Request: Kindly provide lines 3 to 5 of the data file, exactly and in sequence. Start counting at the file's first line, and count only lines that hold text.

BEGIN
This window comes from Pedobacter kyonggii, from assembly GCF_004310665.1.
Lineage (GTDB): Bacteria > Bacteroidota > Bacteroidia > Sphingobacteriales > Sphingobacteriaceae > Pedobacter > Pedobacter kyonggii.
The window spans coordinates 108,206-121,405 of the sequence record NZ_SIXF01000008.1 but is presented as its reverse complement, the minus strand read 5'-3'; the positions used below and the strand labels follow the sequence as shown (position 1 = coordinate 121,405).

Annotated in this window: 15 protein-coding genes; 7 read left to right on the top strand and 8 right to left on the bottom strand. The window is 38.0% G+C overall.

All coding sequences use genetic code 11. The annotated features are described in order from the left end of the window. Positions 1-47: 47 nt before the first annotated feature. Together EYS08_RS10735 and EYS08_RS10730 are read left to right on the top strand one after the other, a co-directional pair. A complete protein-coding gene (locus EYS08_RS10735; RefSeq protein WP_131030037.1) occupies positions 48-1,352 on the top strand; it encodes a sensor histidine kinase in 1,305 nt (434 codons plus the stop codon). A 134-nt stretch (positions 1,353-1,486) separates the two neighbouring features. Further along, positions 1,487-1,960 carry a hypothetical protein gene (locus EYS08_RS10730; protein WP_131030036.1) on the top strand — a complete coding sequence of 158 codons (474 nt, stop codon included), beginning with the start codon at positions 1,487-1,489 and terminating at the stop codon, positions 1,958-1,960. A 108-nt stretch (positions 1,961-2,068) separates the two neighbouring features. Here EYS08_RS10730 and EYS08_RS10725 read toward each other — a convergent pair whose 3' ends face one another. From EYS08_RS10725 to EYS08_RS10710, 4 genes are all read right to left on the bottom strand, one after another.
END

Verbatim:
The window spans coordinates 108,206-121,405 of the sequence record NZ_SIXF01000008.1 but is presented as its reverse complement, the minus strand read 5'-3'; the positions used below and the strand labels follow the sequence as shown (position 1 = coordinate 121,405).

Annotated in this window: 15 protein-coding genes; 7 read left to right on the top strand and 8 right to left on the bottom strand. The window is 38.0% G+C overall.

All coding sequences use genetic code 11. The annotated features are described in order from the left end of the window. Positions 1-47: 47 nt before the first annotated feature. Together EYS08_RS10735 and EYS08_RS10730 are read left to right on the top strand one after the other, a co-directional pair. A complete protein-coding gene (locus EYS08_RS10735; RefSeq protein WP_131030037.1) occupies positions 48-1,352 on the top strand; it encodes a sensor histidine kinase in 1,305 nt (434 codons plus the stop codon). A 134-nt stretch (positions 1,353-1,486) separates the two neighbouring features. Further along, positions 1,487-1,960 carry a hypothetical protein gene (locus EYS08_RS10730; protein WP_131030036.1) on the top strand — a complete coding sequence of 158 codons (474 nt, stop codon included), beginning with the start codon at positions 1,487-1,489 and terminating at the stop codon, positions 1,958-1,960. A 108-nt stretch (positions 1,961-2,068) separates the two neighbouring features. Here EYS08_RS10730 and EYS08_RS10725 read toward each other — a convergent pair whose 3' ends face one another. From EYS08_RS10725 to EYS08_RS10710, 4 genes are all read right to left on the bottom strand, one after another.